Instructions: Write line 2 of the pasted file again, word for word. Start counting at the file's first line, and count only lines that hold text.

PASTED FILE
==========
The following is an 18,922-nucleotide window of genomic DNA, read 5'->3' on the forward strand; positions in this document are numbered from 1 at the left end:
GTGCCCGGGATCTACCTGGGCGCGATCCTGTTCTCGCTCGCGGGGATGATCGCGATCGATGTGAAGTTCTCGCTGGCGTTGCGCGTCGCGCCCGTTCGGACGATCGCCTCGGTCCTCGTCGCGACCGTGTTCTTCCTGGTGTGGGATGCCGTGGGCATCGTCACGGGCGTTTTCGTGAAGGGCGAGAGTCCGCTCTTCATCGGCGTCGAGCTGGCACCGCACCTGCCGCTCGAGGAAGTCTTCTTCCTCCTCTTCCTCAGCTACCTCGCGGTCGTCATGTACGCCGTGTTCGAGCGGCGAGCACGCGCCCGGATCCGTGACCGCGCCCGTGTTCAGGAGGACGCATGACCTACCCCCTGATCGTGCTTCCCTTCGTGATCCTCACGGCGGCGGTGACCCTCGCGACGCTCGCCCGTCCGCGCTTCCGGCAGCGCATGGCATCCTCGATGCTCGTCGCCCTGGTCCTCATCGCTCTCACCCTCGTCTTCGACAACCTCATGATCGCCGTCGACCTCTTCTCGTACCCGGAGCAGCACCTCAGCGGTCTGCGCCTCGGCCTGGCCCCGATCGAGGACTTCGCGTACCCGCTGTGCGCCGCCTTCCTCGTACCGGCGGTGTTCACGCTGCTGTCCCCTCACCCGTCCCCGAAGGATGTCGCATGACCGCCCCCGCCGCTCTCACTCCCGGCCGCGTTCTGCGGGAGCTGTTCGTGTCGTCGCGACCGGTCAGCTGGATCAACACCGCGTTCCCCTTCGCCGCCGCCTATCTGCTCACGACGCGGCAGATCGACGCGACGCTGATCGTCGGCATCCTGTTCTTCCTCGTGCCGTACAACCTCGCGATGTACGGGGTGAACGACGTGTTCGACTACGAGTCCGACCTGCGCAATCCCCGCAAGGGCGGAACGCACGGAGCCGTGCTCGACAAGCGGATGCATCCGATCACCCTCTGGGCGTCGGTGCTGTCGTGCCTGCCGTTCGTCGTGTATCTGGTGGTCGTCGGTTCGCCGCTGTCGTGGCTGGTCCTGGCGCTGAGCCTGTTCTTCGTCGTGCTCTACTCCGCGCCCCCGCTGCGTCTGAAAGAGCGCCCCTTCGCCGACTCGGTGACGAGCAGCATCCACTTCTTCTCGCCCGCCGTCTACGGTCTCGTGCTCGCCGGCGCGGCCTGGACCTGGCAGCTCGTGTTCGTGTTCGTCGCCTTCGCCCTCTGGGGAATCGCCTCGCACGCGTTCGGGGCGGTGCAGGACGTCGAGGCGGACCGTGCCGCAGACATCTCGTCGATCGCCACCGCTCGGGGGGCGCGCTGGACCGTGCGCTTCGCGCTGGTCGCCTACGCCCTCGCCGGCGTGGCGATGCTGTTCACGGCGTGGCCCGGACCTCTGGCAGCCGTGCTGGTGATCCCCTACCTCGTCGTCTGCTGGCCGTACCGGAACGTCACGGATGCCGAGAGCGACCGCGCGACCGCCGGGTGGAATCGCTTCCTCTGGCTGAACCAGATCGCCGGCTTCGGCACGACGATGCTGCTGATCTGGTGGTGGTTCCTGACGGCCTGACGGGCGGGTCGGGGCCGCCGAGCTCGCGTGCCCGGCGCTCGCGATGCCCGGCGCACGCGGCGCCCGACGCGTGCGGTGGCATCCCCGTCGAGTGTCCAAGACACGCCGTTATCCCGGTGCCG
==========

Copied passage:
GTGCCCGGGATCTACCTGGGCGCGATCCTGTTCTCGCTCGCGGGGATGATCGCGATCGATGTGAAGTTCTCGCTGGCGTTGCGCGTCGCGCCCGTTCGGACGATCGCCTCGGTCCTCGTCGCGACCGTGTTCTTCCTGGTGTGGGATGCCGTGGGCATCGTCACGGGCGTTTTCGTGAAGGGCGAGAGTCCGCTCTTCATCGGCGTCGAGCTGGCACCGCACCTGCCGCTCGAGGAAGTCTTCTTCCTCCTCTTCCTCAGCTACCTCGCGGTCGTCATGTACGCCGTGTTCGAGCGGCGAGCACGCGCCCGGATCCGTGACCGCGCCCGTGTTCAGGAGGACGCATGACCTACCCCCTGATCGTGCTTCCCTTCGTGATCCTCACGGCGGCGGTGACCCTCGCGACGCTCGCCCGTCCGCGCTTCCGGCAGCGCATGGCATCCTCGATGCTCGTCGCCCTGGTCCTCATCGCTCTCACCCTCGTCTTCGACAACCTCATGATCGCCGTCGACCTCTTCTCGTACCCGGAGCAGCACCTCAGCGGTCTGCGCCTCGGCCTGGCCCCGATCGAGGACTTCGCGTACCCGCTGTGCGCCGCCTTCCTCGTACCGGCGGTGTTCACGCTGCTGTCCCCTCACCCGTCCCCGAAGGATGTCGCATGACCGCCCCCGCCGCTCTCACTCCCGGCCGCGTTCTGCGGGAGCTGTTCGTGTCGTCGCGACCGGTCAGCTGGATCAACACCGCGTTCCCCTTCGCCGCCGCCTATCTGCTCACGACGCGGCAGATCGACGCGACGCTGATCGTCGGCATCCTGTTCTTCCTCGTGCCGTACAACCTCGCGATGTACGGGGTGAACGACGTGTTCGACTACGAGTCCGACCTGCGCAATCCCCGCAAGGGCGGAACGCACGGAGCCGTGCTCGACAAGCGGATGCATCCGATCACCCTCTGGGCGTCGGTGCTGTCGTGCCTGCCGTTCGTCGTGTATCTGGTGGTCGTCGGTTCGCCGCTGTCGTGGCTGGTCCTGGCGCTGAGCCTGTTCTTCGTCGTGCTCTACTCCGCGCCCCCGCTGCGTCTGAAAGAGCGCCCCTTCGCCGACTCGGTGACGAGCAGCATCCACTTCTTCTCGCCCGCCGTCTACGGTCTCGTGCTCGCCGGCGCGGCCTGGACCTGGCAGCTCGTGTTCGTGTTCGTCGCCTTCGCCCTCTGGGGAATCGCCTCGCACGCGTTCGGGGCGGTGCAGGACGTCGAGGCGGACCGTGCCGCAGACATCTCGTCGATCGCCACCGCTCGGGGGGCGCGCTGGACCGTGCGCTTCGCGCTGGTCGCCTACGCCCTCGCCGGCGTGGCGATGCTGTTCACGGCGTGGCCCGGACCTCTGGCAGCCGTGCTGGTGATCCCCTACCTCGTCGTCTGCTGGCCGTACCGGAACGTCACGGATGCCGAGAGCGACCGCGCGACCGCCGGGTGGAATCGCTTCCTCTGGCTGAACCAGATCGCCGGCTTCGGCACGACGATGCTGCTGATCTGGTGGTGGTTCCTGACGGCCTGACGGGCGGGTCGGGGCCGCCGAGCTCGCGTGCCCGGCGCTCGCGATGCCCGGCGCACGCGGCGCCCGACGCGTGCGGTGGCATCCCCGTCGAGTGTCCAAGACACGCCGTTATCCCGGTGCCG